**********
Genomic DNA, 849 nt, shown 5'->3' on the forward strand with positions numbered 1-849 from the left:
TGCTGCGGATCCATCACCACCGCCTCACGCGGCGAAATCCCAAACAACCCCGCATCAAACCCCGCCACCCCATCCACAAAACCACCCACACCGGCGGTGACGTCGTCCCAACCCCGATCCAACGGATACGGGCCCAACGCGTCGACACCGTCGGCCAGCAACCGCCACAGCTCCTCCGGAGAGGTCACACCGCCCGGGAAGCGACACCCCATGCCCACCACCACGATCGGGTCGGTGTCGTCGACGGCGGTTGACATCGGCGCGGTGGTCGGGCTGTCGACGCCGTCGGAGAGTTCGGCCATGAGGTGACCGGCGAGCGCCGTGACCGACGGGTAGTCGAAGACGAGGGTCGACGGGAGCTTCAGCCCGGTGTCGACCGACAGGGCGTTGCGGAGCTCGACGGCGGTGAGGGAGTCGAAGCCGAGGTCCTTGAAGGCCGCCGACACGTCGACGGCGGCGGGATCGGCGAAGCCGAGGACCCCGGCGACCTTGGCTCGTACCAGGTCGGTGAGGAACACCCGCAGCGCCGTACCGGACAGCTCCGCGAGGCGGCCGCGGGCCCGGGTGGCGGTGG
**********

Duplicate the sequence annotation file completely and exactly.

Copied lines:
Genomic DNA, 849 nt, shown 5'->3' on the forward strand with positions numbered 1-849 from the left:
TGCTGCGGATCCATCACCACCGCCTCACGCGGCGAAATCCCAAACAACCCCGCATCAAACCCCGCCACCCCATCCACAAAACCACCCACACCGGCGGTGACGTCGTCCCAACCCCGATCCAACGGATACGGGCCCAACGCGTCGACACCGTCGGCCAGCAACCGCCACAGCTCCTCCGGAGAGGTCACACCGCCCGGGAAGCGACACCCCATGCCCACCACCACGATCGGGTCGGTGTCGTCGACGGCGGTTGACATCGGCGCGGTGGTCGGGCTGTCGACGCCGTCGGAGAGTTCGGCCATGAGGTGACCGGCGAGCGCCGTGACCGACGGGTAGTCGAAGACGAGGGTCGACGGGAGCTTCAGCCCGGTGTCGACCGACAGGGCGTTGCGGAGCTCGACGGCGGTGAGGGAGTCGAAGCCGAGGTCCTTGAAGGCCGCCGACACGTCGACGGCGGCGGGATCGGCGAAGCCGAGGACCCCGGCGACCTTGGCTCGTACCAGGTCGGTGAGGAACACCCGCAGCGCCGTACCGGACAGCTCCGCGAGGCGGCCGCGGGCCCGGGTGGCGGTGG